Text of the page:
Smart solar futures: politics and instability in off-grid electrification in Odisha, India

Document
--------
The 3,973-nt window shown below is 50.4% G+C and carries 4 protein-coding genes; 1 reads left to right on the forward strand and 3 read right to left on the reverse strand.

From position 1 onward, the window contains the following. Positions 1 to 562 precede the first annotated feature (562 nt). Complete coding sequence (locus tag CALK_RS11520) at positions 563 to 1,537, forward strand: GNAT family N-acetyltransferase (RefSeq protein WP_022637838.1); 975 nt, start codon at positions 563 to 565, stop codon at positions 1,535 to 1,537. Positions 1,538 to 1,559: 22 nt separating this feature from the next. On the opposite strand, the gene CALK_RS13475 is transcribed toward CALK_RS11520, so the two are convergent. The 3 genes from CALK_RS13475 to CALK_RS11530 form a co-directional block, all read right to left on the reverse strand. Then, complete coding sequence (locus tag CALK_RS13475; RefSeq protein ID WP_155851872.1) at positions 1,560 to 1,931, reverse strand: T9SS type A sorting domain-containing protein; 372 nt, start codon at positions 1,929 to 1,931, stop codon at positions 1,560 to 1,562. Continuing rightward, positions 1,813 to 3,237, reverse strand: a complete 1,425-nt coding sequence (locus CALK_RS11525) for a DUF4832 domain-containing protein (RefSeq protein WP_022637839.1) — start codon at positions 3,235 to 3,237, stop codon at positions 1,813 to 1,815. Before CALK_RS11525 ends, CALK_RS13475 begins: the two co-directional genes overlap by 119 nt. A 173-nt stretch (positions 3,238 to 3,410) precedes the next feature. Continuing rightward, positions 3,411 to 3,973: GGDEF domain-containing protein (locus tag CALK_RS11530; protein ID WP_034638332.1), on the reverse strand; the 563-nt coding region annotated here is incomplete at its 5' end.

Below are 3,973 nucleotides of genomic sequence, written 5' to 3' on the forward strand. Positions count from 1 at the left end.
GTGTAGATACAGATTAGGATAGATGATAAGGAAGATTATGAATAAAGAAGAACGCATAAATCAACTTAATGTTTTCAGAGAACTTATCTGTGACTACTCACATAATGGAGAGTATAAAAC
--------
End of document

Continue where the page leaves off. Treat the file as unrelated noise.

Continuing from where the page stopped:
This thesis explores the politics and social structures surrounding community-scale, off-grid, solar PV micro-grids in eastern India. It offers a novel, synthetical perspective drawing on a situated, grounded and in-depth analysis of one of India’s first ‘smart’ solar micro-grids, installed in Urjapur, a village in a tiger reserve in central Odisha. It takes an interdisciplinary approach, drawing from development studies, anthropology, science and technology studies, South Asian studies and social geography to explore the nuances surrounding technological developments at the intersection of rural development, energy access, sustainability and ‘smart’ village movements. The research used ethnographic methodologies, including informal interviews, discussion groups and participant observation. The fieldwork for this project was multi-sited, and primarily took place in Odisha over a year-long period. The main field site was Urjapur, the village where the micro-grid was installed, with supplementary periods based with the engineers implementing the system and in Delhi, based within policy and research organisations working on energy access. The thesis conceptualises the micro-grid as an assemblage of technologies, infrastructures, ideologies, institutions and relationships. Drawing on ideas from the literature around the social construction of technology, I argue that this assemblage was constantly evolving and being reshaped, having been ‘scripted’ by its designers, and then ‘re-scripted’ by users, as well as numerous state and non-state actors. This framing enables interrogation of the interplay between the individuals, groups and community envisaged as users of the micro-grid system and the engineers designing it. The thesis deconstructs the dissonant meanings derived from the ‘smart’ micro-grid system by the range of actors surrounding it and explores the contrasting visions in the types of development proposed. I argue that the needs, aspirations and values of the village community were often different from those of the implementers. Conceptualisations of the South Asian term jugaad (innovative processes of frugal problem solving and ways of enacting agency) are used to understand the implications of these dissonances, and the resulting processes of appropriation, negotiation and subversion in response to the micro-grid, within a legacy of existing development projects in the community. This analysis is embedded within the local Odisha context, which is essential in understanding the micro-grid project and provides a key contribution of the thesis as a whole. Analyses of the social, political and environmental landscapes intersecting with the project are a central component of the ethnographic approaches used. Structures pertaining to gender, caste, tribe and class hierarchies are explored throughout the thesis as they are embodied within the relationships surrounding the micro-grid and the materiality of the system itself. In particular, the usage of feminist perspectives highlights the role of gender structures across the micro-grid and off-grid energy assemblage in reasserting specific relationships and hierarchies. This is explored within the Urjapur community, but also in external sites of technology design and control, and of policy and project development. The local politics around state inclusion and forest conservation are central to the contextual components of this thesis. The politics associated with forest management are examined to understand their impact on community life and their role in shaping the micro-grid. Through this, the thesis explores contradictory understandings of ‘sustainability’ that derive from the politics of the technology and of the forest. It also explores the wider ecosystem of micro-grids across the state to understand the intersections between the different groups installing micro-grids, including NGOs, government agencies and businesses. I argue that, across the state, these projects often failed to realise their aims and goals, in part through conflicted expectations of what rural communities should look like, a misunderstood reality of how those communities functioned and a failure to examine their own expectations and aspirations for energy usage. Despite the frequent failure of micro-grid projects and the intense processes of renegotiation around the Urjapur, this thesis also utilises concepts of charisma to explore the ‘hype’ around ‘smart’ micro-grids, and argues that this was more central to mobilising the micro-grid assemblage than the realisation of the project within the community.